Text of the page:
I think you make a good point in academia. The undergrad and even graduate level control courses I took never completely explained PID control. Working at OEM's, I've never seen a need to really dive into understanding it.

The overall goal for every company I've worked for has been turn a profit. Why spend engineering resources in something that doesn't bring us closer to that goal, whether directly or indirectly? If customers are satisfied and equipment operates at an acceptable level of efficiency with a quick Cohen-Coon auto-tuning AOI that feeds parameters into a PID FB, why invest more time in it? Why not focus on other features/improvements that will convert non-clients to clients and turn current clients into "apostles" that love and recommend our product?

I think it's an uphill battle with education attempting to cram more information into their engineering curriculum. There's simply too much information being stuffed down students' throats to really focus on PID. Then there's technology advancing and replacing mundane/repetitive tasks we used to perform by hand. Why waste time performing trig, long division, and solving systems of equations by hand when a device will do it faster and more accurately. Now you can invest that time into something else you can reap the benefits from.

For the argument that, "if technology was ever taken away, you'd have to do those by hand"... If technology was taken away, there would probably be more pressing issues than these hand calc's.

My worthless 0.02
  Reply With Quote
Old April 20th, 2017, 01:41 PM   #14
Doug-P
Member
United States

Doug-P is offline
 
Doug-P's Avatar
 
Join Date: Jun 2003
Location: Pa
Posts: 1,207
Quote:
Originally Posted by Peter Nachtwey View Post
I have. I have my own YouTube channel called Peter Ponders PID.
https://www.youtube.com/channel/UCW-...fJrnZ0ftoaTU_w
The linked video has only 67 views - that right there is part of the problem. With all the stuff on YT it's surprising to me that more students haven't searched, and found, material like this to augment their classroom studies.

Since there are frequent posts here about PID I think it would be worthwhile to make your channel a sticky.
__________________
Let's eat Grandma!

Let's eat, Grandma!

Words are very important, but punctuation saves lives...
  Reply With Quote
Old April 20th, 2017, 02:18 PM   #15
Peter Nachtwey
Member
United States

Peter Nachtwey is offline
 
Peter Nachtwey's Avatar
 
Join Date: Apr 2002
Location: Vancouver, WA, US
Posts: 6,469
Quote:
Originally Posted by geniusintraining View Post
Yah think
We didn't get to the moon by trial and error. Sure there was a lot of trial and error before computers but now things can be calculated or estimated fairly well.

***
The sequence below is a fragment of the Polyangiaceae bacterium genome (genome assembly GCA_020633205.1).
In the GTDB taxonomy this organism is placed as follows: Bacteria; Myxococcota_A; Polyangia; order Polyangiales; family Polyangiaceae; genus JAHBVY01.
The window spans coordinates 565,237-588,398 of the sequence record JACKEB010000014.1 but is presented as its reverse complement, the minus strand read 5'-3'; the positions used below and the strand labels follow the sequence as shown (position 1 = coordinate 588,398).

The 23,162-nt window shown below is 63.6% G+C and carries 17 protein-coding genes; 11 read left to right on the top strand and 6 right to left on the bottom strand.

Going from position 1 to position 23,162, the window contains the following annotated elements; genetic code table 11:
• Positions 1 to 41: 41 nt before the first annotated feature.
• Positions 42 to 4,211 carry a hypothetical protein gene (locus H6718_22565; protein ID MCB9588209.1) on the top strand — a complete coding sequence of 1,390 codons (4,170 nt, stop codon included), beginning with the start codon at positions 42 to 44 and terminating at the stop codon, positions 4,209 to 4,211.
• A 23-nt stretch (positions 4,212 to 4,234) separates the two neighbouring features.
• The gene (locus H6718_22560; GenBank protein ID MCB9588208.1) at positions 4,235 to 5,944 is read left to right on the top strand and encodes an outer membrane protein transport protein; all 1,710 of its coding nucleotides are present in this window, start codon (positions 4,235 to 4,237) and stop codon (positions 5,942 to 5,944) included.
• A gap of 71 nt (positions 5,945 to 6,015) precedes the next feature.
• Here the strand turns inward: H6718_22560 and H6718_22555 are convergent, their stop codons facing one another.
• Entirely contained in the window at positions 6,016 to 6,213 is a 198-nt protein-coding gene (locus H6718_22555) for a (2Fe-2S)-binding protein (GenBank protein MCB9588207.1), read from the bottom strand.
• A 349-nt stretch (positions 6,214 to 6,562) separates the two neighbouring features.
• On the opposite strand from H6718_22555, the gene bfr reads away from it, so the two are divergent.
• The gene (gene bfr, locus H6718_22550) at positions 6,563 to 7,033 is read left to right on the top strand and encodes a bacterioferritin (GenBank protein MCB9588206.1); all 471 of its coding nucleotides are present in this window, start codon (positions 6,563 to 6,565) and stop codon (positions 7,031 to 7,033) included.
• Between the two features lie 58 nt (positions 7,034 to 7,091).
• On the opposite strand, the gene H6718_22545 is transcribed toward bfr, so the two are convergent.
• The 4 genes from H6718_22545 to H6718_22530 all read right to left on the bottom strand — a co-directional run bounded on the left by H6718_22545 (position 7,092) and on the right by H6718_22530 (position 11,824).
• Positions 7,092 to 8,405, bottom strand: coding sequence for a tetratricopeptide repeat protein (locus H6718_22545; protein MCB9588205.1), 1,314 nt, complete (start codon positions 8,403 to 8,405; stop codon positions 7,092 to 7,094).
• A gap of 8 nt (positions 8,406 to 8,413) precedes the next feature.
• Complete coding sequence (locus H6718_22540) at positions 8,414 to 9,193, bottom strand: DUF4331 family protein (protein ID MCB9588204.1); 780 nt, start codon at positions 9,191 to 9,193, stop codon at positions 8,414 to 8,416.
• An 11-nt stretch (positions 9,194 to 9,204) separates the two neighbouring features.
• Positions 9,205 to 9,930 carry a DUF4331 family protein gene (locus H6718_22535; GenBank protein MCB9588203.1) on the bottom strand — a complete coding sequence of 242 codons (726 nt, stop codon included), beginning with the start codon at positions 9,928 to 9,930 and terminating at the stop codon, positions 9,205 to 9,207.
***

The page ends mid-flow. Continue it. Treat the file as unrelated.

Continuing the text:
Quote:
Originally Posted by jethridge
I think it's an uphill battle with education attempting to cram more information into their engineering curriculum.
Yes, but how much of it is useful? That is one of my gripes about colleges. They teach what has always been taught before, now what is relevant. Root locus is not relevant. With little effort one can do much better than Z-N or C-C. Z-N and C-C are not general solutions. They work poorly for temperature control. They don't work for motion control at all. Then there is the overshoot that occurs in Z-N and C-C.
Basically these methods are attempts at tuning without making the effort to understand the plant. So why do they teach this in college?
__________________
"Living is easy with eyes closed, misunderstanding all you see...." Strawberry Fields Forever, John Lennon
  Reply With Quote
Reply
Jump to Live PLC Question and Answer Forum

Bookmarks


Currently Active Users Viewing This Thread: 1 (0 members and 1 guests)
 
Thread Tools
Display Modes

Posting Rules
You may not post new threads
You may not post replies
You may not post attachments
You may not edit your posts

BB code is On
Smilies are On
[IMG] code is On
HTML code is Off
Forum Jump

Similar Topics
Thread Thread Starter Forum Replies Last Post
Control Logix 1756 jamalshahid LIVE PLC Questions And Answers 9 May 8th, 2012 10:24 AM
Red Lion Crimson 3.0 – Control ID in action code. Dyslexicbloke LIVE PLC Questions And Answers 0 July 19th, 2011 08:17 AM
Proportional-only control – why won’t it work right? Ron Beaufort LIVE PLC Questions And Answers 13 April 25th, 2005 04:18 AM
how often should I trigger the PID? Ron Beaufort LIVE PLC Questions And Answers 11 February 22nd, 2003 10:57 AM
grounding power sources drewcrew6 LIVE PLC Questions And Answers 18 December 12th, 2002 05:16 PM


All times are GMT -5. The time now is 08:52 PM.


.